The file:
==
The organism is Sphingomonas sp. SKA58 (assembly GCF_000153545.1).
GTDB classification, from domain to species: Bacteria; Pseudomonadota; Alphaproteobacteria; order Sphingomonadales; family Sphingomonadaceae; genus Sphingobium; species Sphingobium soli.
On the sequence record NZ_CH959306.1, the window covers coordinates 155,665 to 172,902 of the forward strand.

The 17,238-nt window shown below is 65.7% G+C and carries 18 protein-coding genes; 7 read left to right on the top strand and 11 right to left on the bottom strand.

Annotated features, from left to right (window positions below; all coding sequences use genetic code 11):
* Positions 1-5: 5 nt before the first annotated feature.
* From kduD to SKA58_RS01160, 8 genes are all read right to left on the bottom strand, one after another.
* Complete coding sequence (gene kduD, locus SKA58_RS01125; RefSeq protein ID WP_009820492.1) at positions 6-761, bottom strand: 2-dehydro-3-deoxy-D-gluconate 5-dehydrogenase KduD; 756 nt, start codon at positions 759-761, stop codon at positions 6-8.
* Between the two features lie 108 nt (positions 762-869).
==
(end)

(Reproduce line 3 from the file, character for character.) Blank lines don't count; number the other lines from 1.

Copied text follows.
On the sequence record NZ_CH959306.1, the window covers coordinates 155,665 to 172,902 of the forward strand.